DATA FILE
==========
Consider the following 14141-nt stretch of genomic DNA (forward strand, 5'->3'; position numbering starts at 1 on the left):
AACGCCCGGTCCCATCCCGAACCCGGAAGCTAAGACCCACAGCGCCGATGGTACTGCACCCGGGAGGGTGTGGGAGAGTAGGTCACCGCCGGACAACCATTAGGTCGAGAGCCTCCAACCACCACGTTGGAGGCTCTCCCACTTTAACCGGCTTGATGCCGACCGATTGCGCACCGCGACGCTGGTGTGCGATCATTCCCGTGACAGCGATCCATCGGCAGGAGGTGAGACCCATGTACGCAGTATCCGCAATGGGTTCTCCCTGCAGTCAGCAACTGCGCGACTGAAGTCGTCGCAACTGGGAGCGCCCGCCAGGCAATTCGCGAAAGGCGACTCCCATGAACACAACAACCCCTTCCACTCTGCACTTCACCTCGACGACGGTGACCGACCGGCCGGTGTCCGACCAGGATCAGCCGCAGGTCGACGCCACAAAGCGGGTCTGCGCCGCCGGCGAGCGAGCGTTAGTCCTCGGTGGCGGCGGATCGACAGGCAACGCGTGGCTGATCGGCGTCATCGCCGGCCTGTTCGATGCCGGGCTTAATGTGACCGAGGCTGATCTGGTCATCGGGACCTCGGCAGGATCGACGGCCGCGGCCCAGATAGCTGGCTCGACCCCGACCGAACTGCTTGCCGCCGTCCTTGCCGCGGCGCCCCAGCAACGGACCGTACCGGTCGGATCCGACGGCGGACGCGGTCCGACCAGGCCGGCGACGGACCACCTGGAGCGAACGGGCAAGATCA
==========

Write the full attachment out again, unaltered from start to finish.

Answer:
Consider the following 14141-nt stretch of genomic DNA (forward strand, 5'->3'; position numbering starts at 1 on the left):
AACGCCCGGTCCCATCCCGAACCCGGAAGCTAAGACCCACAGCGCCGATGGTACTGCACCCGGGAGGGTGTGGGAGAGTAGGTCACCGCCGGACAACCATTAGGTCGAGAGCCTCCAACCACCACGTTGGAGGCTCTCCCACTTTAACCGGCTTGATGCCGACCGATTGCGCACCGCGACGCTGGTGTGCGATCATTCCCGTGACAGCGATCCATCGGCAGGAGGTGAGACCCATGTACGCAGTATCCGCAATGGGTTCTCCCTGCAGTCAGCAACTGCGCGACTGAAGTCGTCGCAACTGGGAGCGCCCGCCAGGCAATTCGCGAAAGGCGACTCCCATGAACACAACAACCCCTTCCACTCTGCACTTCACCTCGACGACGGTGACCGACCGGCCGGTGTCCGACCAGGATCAGCCGCAGGTCGACGCCACAAAGCGGGTCTGCGCCGCCGGCGAGCGAGCGTTAGTCCTCGGTGGCGGCGGATCGACAGGCAACGCGTGGCTGATCGGCGTCATCGCCGGCCTGTTCGATGCCGGGCTTAATGTGACCGAGGCTGATCTGGTCATCGGGACCTCGGCAGGATCGACGGCCGCGGCCCAGATAGCTGGCTCGACCCCGACCGAACTGCTTGCCGCCGTCCTTGCCGCGGCGCCCCAGCAACGGACCGTACCGGTCGGATCCGACGGCGGACGCGGTCCGACCAGGCCGGCGACGGACCACCTGGAGCGAACGGGCAAGATCA